If bids on the property do not reach the minimum amount owed on the mortgage, the property becomes “bank owned” or “real estate owned”, which means that the lender takes possession of the property.

Date of sale is the end of the line

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A homeowner can make an arrangement with the lender to pull the house out of foreclosure all the way up until the final sale date. This means that they can find some way to get the money together to pay off the past due mortgage amount and keep the house, or they can sell the house to another party. 

If a homeowner gets a new job or has some other new stream of income, the lender can work with them to extend the deadline for foreclosure through loan modification to repay the remaining mortgage debt. Keep in mind that it’s in the best interest of the lender to keep the homeowner in the house. Foreclosure generally represents a loss of money and time for the bank. There is no guarantee they will get the full amount of the mortgage on a piece of real estate in a foreclosure proceeding.

Pre-foreclosure specifics 

Cash buyers can pay off the mortgage amount all the way up to the auction date.  Potential buyers are willing to pay cash for foreclosed real estate, which can help to mitigate the negative impact on the credit score of a homeowner facing foreclosure.

Pre-foreclosure goes all the way up to the moment that the mortgage lender actually transfers the deed out of the name of the homeowner who can no longer afford to pay the remaining balance or even just catch up on delinquent payments. Sale proceeds from selling a piece of real estate to a bank or third party will go to pay legal fees and foreclosure costs as well as going directly towards the remaining balance owed to the mortgage lender.

Sharing financial information or writing a hardship letter can make it easier for a mortgage to stay in preforeclosure and prevent an unwanted change in ownership. Even if the homeowner is not able to maintain ownership of the home, in most cases they can at least get a market value for the property.

What is a short sale?

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A short sale is when a homeowner sells the home that they own and the money goes directly to the bank. This kind of sale doesn’t always cover the total amount of the mortgage, and the homeowner can be expected to cover the balance if it doesn’t. A deficiency judgment can be awarded to the lender if the short sale doesn’t cover the amount of the remaining loan on the property.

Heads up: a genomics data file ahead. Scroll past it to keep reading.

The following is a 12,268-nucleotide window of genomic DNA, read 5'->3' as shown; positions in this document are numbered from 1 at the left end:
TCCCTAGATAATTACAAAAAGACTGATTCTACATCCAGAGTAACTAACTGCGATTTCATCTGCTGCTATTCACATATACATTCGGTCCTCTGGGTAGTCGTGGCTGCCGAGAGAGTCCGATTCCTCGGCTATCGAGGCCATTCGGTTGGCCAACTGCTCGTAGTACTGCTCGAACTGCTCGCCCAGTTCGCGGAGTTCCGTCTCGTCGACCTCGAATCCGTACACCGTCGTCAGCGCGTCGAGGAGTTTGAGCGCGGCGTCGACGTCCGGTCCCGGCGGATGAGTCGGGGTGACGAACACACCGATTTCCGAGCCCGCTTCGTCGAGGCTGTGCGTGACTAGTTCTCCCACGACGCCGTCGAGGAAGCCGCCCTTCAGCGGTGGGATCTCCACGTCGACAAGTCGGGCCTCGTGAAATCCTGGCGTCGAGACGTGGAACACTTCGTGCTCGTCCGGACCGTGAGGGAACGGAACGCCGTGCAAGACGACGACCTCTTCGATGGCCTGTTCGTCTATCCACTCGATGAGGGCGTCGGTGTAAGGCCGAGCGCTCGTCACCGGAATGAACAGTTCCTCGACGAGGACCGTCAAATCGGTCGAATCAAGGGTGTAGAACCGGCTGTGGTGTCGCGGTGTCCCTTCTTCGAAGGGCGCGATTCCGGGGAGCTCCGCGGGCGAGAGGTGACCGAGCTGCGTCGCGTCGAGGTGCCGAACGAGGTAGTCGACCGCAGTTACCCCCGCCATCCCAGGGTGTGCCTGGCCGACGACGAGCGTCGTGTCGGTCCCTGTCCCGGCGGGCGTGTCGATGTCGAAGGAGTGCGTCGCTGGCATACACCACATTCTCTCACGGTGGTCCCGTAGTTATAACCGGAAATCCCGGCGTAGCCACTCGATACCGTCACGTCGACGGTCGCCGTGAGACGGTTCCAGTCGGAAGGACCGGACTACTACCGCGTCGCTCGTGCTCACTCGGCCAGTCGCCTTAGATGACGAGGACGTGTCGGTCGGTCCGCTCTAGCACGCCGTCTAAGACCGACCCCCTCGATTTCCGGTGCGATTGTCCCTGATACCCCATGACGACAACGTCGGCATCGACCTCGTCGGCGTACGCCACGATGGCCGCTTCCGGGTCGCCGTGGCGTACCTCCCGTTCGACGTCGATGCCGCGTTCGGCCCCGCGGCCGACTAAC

Working with a real estate agent or an attorney can help you to navigate a short sale, and it’s possible to save money when you avoid foreclosure with this method. 

Once a person decides to go for a short sale to avoid foreclosure, then they have to find a buyer for the home. A real estate agent can help to find a potential buyer, or we buy houses companies can let you know what options they offer for getting a short sale on a home. Getting a cash offer for the price of the mortgage is a great way to avoid foreclosure. 

Remember, with a short sale to pull the homeowner out of foreclosure, only expect to get back the money owed on the home. 

Work with your lender to avoid foreclosure

Just as a homeowner worked closely with their lender to get the original loan on the home, so too must they work closely with their lender to pull the home out of foreclosure through a short sale. Be careful about giving too much personal information to the lender, however, as this can be used against the homeowner in the case of a default.

Reach out to your home lender to find out what options you have to sell your home during foreclosure. They have much more latitude than most people realize to alleviate foreclosure. A great short sale can be a much better solution for a lender than sending the property to auction! 

The bottom line here is that if a lender agrees to stop foreclosure because of a solution to sell the house fast, as is, and at a fair market price, then both the homeowner and the mortgage lender come out on top. The foreclosure process can be intimidating, but it doesn’t have to end badly.